Remember the other day when I was talking about buying a laptop? Well, I went ahead and did it. Dell had a sale going on, and I decided to bite the bullet and order.
For just under a grand, I got a refurbished Inspiron 9300 with a 1.73Ghz Pentium M, 1GB of RAM, an 80GB hard disk, CD-RW/DVD-ROM drive, built-in wi-fi, a 17″ 1440×900 screen, and a low-end ATI X300 video card with 64MB of video memory. It’s not top-of-the-line, but I think it was a pretty good deal for the price.
- It’s big. But that was expected.
- It’s light. Noticeably lighter than the comparably sized Toshiba I use at work.
- The screen has light bleed toward the bottom, but apparently this is a common problem with this model. It’s not bad enough to send it back.
- The construction feels a little cheap. Particularly the CD-tray: it’s kinda floppy when it’s extended, and quite noisy when it’s spinning at full speed.
- The styling is nice, if a little cheesy.
- The keyboard is quite nice. Solid, tight key response. And the keys are in the right places! Much better than the Toshiba, which puts the Windows key way up next to Page Up/Page Down, the Home/End keys on the right-hand edge, and omits the right-hand Ctrl key.
- The battery life is amazing. I’ve been using it for 3+ hours now and I still have 19% battery life left. I don’t know; maybe this is normal for laptops these days, but it seems pretty darn good for a desktop-replacement class notebook. I’m pretty sure the Pentium 4-powered Toshibas at work don’t get nearly as good battery life. That’s the advantage of a having a CPU, chipset, and video card which are all tuned for energy efficiency.
- Heat doesn’t seem to be a problem. It’s quite comfortable on my lap.
- Man, Windows PCs have a shitty out-of-box experience. Every ten seconds another program is asking you to agree to a EULA, register, and download urgent updates.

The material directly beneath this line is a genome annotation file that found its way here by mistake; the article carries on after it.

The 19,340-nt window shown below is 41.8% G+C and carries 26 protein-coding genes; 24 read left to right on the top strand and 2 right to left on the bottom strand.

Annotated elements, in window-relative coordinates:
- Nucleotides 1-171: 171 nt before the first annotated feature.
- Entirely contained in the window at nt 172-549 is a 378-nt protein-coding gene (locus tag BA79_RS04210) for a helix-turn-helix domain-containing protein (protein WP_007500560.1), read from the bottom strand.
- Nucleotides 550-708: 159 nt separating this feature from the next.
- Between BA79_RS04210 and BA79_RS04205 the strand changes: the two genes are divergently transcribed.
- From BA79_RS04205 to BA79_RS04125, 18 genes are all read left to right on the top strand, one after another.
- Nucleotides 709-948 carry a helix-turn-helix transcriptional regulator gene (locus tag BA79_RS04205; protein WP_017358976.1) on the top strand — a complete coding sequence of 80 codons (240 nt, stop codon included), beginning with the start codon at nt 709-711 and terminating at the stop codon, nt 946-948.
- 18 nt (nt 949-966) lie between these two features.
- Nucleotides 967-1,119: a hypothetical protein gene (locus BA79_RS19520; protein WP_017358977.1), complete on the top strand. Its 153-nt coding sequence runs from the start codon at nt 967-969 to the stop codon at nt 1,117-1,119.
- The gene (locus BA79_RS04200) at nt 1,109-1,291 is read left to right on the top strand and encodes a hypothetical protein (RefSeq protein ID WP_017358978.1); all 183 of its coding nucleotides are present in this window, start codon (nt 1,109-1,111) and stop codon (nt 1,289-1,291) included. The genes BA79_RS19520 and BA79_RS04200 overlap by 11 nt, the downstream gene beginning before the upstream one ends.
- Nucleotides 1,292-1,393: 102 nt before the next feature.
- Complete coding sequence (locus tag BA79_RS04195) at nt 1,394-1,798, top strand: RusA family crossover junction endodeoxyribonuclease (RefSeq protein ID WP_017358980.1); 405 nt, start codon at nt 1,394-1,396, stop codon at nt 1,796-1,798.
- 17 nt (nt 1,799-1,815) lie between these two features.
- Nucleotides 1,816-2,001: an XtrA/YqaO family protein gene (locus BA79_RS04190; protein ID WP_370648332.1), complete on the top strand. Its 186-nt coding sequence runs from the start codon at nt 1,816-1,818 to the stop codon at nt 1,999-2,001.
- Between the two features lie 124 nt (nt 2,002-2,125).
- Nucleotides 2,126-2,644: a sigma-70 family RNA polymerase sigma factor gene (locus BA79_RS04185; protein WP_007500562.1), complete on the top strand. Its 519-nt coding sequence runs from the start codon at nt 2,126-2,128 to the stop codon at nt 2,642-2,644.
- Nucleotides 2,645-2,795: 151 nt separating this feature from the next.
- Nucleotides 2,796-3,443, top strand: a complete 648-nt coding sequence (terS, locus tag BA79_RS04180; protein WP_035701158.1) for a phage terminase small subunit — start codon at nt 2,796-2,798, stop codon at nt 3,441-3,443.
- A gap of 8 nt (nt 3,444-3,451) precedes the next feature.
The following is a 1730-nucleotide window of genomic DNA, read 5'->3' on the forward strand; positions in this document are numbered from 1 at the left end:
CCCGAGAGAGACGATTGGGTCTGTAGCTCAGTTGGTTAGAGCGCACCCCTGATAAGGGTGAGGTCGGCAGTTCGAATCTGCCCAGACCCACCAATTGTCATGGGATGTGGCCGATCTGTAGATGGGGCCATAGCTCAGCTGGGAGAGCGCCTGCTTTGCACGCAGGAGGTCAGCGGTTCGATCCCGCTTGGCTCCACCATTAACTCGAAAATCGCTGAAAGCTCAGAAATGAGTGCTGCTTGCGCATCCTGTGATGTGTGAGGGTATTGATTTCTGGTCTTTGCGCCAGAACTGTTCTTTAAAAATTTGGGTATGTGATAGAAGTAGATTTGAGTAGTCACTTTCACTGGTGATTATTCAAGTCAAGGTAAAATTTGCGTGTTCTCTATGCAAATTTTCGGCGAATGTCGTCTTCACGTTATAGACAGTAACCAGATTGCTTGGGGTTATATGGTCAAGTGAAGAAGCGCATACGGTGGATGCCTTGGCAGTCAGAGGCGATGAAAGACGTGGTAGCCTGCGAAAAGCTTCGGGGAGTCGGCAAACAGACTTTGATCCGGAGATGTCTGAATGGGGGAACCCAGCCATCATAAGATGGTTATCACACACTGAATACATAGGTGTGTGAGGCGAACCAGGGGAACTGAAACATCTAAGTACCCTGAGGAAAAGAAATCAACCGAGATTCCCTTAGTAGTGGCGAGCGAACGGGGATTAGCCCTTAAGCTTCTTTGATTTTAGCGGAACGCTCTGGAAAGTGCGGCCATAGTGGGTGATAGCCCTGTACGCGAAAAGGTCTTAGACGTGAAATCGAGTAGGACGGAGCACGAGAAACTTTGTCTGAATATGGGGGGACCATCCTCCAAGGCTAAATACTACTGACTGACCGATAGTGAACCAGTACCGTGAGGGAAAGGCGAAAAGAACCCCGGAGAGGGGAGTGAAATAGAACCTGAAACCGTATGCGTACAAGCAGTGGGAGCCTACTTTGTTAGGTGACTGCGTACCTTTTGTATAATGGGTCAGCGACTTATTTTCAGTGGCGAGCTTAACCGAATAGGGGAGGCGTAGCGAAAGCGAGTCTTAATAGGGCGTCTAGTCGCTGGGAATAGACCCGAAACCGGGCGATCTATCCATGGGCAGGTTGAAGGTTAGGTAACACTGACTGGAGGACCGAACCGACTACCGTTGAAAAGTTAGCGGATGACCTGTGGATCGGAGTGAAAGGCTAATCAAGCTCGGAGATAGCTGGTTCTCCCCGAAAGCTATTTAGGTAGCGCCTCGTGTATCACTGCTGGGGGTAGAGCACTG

- The mouse keys are kind of stiff and loud, and there’s no third button. On the other hand, with the right customization, it’s possible to do everything from the touchpad, including right- and middle-button clicks. I hope I can get that working under Linux too.
- The audio on this machine is nice. Loud, and surprisingly rich for a laptop. That’s probably partly thanks to the built-in “subwoofer”.
- So far no complaints in the speed department, but I haven’t really given it a workout yet.
- This thing has every port known to man. Six(!) USB ports, IEEE-1394 (Firewire), VGA, S-Video, DVI(!), SD card, Ethernet, modem. No parallel or serial, of course – and good riddance.
As soon as I get Kubuntu 5.10 downloaded and burned I’ll be installing GNU/Linux, and then I’ll report ono how that went. I’m hoping for a fairly straightforward install; all the reports I read about Linux on the 9300 were positive.
wheee laptop! best debt i ever made:)
Hell yeah, good laptop 🙂 I hope it works out well!
Out of curiosity, what is your objection to Toshiba’s exile of the windows keys to the top of the keyboard? I’ve never been able to think of a use for them, and they steal space from the space bar.
1. My first jobs were windows tech support, where I got very used to using all the various little-known Win-key shortcuts to get around quickly in Windows. While I intend this to be primarily a GNU/Linux machine, I will be keeping Windows on it for certain uses. And when I’m running Windows, I get irked when I can’t use my habitual shortcuts one-handed.
2. I actually like the Win key. I’m one of those wierdos who thinks the keyboard needed an extra modifier key. In X-Windows I find it convenient to bind the Win key to various window manager chores. It conflicts less with application keybindings. Especially ’cause I use EMACS, aka Escape-Meta-Alt-Control-Shift 😉
a) i like the inspirons. i’ve got a 1000, which is a less impressive machine than yours but i’m pretty satisfied with it. do have fun! 😀
b) what should i man to figure out keybindings? i’ve been meaning to bind the windows key to alt, because i used to have a habit of accidently pressing that…
I’m hoping that I’ll have $$ left over to buy a new computer myself. Desktops are soooooo cheap, but in our house, a laptop makes more sense, with 4 or 5 of us all at the kitchen table surfing “together”.
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